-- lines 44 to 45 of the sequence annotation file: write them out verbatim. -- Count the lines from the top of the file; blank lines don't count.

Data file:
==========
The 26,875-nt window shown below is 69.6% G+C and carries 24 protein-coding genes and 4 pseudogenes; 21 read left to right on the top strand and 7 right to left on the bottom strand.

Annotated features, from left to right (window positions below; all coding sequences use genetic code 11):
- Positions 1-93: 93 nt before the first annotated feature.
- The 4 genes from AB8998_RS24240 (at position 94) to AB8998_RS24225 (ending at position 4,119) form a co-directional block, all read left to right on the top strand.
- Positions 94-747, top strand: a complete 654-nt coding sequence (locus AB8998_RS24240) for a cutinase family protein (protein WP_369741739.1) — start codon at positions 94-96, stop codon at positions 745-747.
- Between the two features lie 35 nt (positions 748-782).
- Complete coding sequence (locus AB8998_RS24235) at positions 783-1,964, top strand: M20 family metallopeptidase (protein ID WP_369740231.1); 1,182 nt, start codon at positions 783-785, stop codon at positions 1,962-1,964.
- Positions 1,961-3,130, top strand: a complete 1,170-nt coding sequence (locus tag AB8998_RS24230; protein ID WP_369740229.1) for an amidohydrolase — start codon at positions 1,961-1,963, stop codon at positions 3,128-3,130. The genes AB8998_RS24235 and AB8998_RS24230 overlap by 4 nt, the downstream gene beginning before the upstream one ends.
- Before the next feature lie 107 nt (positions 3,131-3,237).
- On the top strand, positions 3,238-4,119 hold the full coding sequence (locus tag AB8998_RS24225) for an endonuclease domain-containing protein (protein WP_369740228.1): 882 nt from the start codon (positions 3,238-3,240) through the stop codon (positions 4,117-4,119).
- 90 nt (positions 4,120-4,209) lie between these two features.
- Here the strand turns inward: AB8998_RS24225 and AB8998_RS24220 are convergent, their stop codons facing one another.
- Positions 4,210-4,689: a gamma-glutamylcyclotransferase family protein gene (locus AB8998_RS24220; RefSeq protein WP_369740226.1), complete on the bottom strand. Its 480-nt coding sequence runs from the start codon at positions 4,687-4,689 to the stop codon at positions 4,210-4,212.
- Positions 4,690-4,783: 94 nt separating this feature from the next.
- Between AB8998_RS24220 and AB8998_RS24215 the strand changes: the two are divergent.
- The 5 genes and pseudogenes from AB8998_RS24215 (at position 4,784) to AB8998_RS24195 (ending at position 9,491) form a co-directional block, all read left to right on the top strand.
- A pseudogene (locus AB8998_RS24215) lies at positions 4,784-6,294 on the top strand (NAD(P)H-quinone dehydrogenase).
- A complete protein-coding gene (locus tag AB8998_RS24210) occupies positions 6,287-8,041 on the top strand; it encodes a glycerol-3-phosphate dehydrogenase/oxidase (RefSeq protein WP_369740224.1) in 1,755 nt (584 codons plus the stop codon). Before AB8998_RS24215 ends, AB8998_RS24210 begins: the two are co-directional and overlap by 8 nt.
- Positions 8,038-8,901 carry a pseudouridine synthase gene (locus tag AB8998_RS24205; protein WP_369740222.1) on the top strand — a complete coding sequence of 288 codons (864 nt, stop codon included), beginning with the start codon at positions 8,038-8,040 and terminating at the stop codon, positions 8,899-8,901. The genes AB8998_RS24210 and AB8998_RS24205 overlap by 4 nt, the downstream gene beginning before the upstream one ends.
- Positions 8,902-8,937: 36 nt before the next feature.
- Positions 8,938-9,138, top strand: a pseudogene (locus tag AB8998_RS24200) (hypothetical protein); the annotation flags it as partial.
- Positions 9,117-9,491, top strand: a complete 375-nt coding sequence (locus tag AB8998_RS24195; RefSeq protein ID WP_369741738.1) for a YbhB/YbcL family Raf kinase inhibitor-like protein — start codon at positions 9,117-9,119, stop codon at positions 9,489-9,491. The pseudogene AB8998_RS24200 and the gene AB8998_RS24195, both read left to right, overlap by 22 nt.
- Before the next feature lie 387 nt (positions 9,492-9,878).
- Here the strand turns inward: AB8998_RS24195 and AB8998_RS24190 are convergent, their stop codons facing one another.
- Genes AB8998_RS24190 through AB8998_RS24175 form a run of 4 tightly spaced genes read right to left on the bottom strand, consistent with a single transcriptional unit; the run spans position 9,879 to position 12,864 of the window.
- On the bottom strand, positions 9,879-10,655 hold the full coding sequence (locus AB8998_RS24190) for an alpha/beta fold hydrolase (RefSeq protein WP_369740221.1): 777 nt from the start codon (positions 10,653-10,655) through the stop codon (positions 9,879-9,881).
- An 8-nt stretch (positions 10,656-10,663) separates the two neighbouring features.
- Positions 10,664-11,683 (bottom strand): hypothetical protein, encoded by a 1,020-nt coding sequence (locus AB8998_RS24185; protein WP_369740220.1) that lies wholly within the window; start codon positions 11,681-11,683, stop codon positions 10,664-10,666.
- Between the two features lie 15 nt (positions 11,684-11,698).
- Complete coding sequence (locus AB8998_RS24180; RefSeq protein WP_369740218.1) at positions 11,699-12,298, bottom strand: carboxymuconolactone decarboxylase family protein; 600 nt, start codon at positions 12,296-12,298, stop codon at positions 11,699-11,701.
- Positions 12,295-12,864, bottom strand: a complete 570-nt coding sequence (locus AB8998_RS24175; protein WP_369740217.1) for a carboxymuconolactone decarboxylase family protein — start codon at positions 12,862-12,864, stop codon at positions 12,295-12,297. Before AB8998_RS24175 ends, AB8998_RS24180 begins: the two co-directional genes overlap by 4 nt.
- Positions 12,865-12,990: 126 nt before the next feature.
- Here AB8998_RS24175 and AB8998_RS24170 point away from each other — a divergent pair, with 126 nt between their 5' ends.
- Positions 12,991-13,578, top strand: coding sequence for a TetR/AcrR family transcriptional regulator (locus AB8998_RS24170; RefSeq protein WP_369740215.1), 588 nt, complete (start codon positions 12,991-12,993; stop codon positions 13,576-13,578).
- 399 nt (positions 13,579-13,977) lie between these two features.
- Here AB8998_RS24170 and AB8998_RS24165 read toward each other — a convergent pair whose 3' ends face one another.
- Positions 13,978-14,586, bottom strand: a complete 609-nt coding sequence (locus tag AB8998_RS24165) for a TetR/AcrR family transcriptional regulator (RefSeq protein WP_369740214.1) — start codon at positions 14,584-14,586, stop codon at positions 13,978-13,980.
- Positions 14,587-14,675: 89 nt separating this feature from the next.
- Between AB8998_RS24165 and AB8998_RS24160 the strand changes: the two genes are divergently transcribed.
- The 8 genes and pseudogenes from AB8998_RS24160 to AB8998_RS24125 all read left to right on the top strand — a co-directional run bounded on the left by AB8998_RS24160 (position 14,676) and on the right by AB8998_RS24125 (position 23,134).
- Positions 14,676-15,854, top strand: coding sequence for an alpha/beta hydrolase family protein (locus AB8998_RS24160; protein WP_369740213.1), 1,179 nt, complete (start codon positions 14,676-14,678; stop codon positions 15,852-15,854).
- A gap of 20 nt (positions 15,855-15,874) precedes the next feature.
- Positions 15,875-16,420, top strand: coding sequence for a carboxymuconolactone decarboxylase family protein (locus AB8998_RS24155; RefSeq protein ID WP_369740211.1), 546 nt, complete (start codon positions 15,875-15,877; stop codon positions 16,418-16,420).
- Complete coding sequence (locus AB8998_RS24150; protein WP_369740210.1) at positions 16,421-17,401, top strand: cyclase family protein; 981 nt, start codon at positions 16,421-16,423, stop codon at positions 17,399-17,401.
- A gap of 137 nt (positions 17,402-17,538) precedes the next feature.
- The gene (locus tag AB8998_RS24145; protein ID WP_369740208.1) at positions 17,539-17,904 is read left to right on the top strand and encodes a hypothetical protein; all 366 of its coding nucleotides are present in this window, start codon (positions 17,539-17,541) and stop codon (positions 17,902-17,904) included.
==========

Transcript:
- Complete coding sequence (locus AB8998_RS24150; protein WP_369740210.1) at positions 16,421-17,401, top strand: cyclase family protein; 981 nt, start codon at positions 16,421-16,423, stop codon at positions 17,399-17,401.
- A gap of 137 nt (positions 17,402-17,538) precedes the next feature.